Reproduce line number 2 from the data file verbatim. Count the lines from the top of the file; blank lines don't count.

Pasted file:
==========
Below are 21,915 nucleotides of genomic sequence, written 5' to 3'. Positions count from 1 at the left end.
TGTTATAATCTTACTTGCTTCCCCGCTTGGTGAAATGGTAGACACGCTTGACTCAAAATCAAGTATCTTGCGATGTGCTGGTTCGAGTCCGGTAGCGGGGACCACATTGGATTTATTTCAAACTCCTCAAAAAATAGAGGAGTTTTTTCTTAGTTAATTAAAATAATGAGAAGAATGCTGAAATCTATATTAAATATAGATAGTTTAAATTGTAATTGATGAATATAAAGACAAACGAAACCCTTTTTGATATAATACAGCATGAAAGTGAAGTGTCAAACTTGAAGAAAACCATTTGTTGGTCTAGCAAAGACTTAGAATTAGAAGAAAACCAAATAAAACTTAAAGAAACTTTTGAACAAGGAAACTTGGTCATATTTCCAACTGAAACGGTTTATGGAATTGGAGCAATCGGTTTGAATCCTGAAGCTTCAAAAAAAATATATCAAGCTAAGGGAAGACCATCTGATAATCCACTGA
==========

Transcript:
TGTTATAATCTTACTTGCTTCCCCGCTTGGTGAAATGGTAGACACGCTTGACTCAAAATCAAGTATCTTGCGATGTGCTGGTTCGAGTCCGGTAGCGGGGACCACATTGGATTTATTTCAAACTCCTCAAAAAATAGAGGAGTTTTTTCTTAGTTAATTAAAATAATGAGAAGAATGCTGAAATCTATATTAAATATAGATAGTTTAAATTGTAATTGATGAATATAAAGACAAACGAAACCCTTTTTGATATAATACAGCATGAAAGTGAAGTGTCAAACTTGAAGAAAACCATTTGTTGGTCTAGCAAAGACTTAGAATTAGAAGAAAACCAAATAAAACTTAAAGAAACTTTTGAACAAGGAAACTTGGTCATATTTCCAACTGAAACGGTTTATGGAATTGGAGCAATCGGTTTGAATCCTGAAGCTTCAAAAAAAATATATCAAGCTAAGGGAAGACCATCTGATAATCCACTGA